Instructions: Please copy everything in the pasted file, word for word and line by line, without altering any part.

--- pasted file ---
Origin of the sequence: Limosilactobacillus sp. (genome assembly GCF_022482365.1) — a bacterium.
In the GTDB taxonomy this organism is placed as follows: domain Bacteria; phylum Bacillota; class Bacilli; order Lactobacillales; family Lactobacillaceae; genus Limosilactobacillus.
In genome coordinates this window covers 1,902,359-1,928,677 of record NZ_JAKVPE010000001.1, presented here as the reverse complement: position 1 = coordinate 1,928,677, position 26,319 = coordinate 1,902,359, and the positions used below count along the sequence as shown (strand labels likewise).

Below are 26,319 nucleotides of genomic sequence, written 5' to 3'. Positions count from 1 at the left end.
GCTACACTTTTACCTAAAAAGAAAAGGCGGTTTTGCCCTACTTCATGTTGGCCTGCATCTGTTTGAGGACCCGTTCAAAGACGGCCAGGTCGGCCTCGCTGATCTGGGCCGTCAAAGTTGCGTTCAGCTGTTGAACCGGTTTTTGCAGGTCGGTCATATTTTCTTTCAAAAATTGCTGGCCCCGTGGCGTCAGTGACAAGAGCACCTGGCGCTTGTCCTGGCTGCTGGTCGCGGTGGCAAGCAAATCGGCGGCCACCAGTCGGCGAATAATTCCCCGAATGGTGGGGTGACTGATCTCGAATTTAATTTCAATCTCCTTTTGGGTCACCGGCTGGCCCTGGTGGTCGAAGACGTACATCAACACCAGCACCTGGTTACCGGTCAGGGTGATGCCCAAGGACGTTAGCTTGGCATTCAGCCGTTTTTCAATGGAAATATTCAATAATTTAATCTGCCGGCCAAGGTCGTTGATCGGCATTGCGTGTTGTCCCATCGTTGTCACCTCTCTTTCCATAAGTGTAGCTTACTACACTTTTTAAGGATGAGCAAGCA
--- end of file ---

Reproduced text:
Origin of the sequence: Limosilactobacillus sp. (genome assembly GCF_022482365.1) — a bacterium.
In the GTDB taxonomy this organism is placed as follows: domain Bacteria; phylum Bacillota; class Bacilli; order Lactobacillales; family Lactobacillaceae; genus Limosilactobacillus.
In genome coordinates this window covers 1,902,359-1,928,677 of record NZ_JAKVPE010000001.1, presented here as the reverse complement: position 1 = coordinate 1,928,677, position 26,319 = coordinate 1,902,359, and the positions used below count along the sequence as shown (strand labels likewise).

Below are 26,319 nucleotides of genomic sequence, written 5' to 3'. Positions count from 1 at the left end.
GCTACACTTTTACCTAAAAAGAAAAGGCGGTTTTGCCCTACTTCATGTTGGCCTGCATCTGTTTGAGGACCCGTTCAAAGACGGCCAGGTCGGCCTCGCTGATCTGGGCCGTCAAAGTTGCGTTCAGCTGTTGAACCGGTTTTTGCAGGTCGGTCATATTTTCTTTCAAAAATTGCTGGCCCCGTGGCGTCAGTGACAAGAGCACCTGGCGCTTGTCCTGGCTGCTGGTCGCGGTGGCAAGCAAATCGGCGGCCACCAGTCGGCGAATAATTCCCCGAATGGTGGGGTGACTGATCTCGAATTTAATTTCAATCTCCTTTTGGGTCACCGGCTGGCCCTGGTGGTCGAAGACGTACATCAACACCAGCACCTGGTTACCGGTCAGGGTGATGCCCAAGGACGTTAGCTTGGCATTCAGCCGTTTTTCAATGGAAATATTCAATAATTTAATCTGCCGGCCAAGGTCGTTGATCGGCATTGCGTGTTGTCCCATCGTTGTCACCTCTCTTTCCATAAGTGTAGCTTACTACACTTTTTAAGGATGAGCAAGCA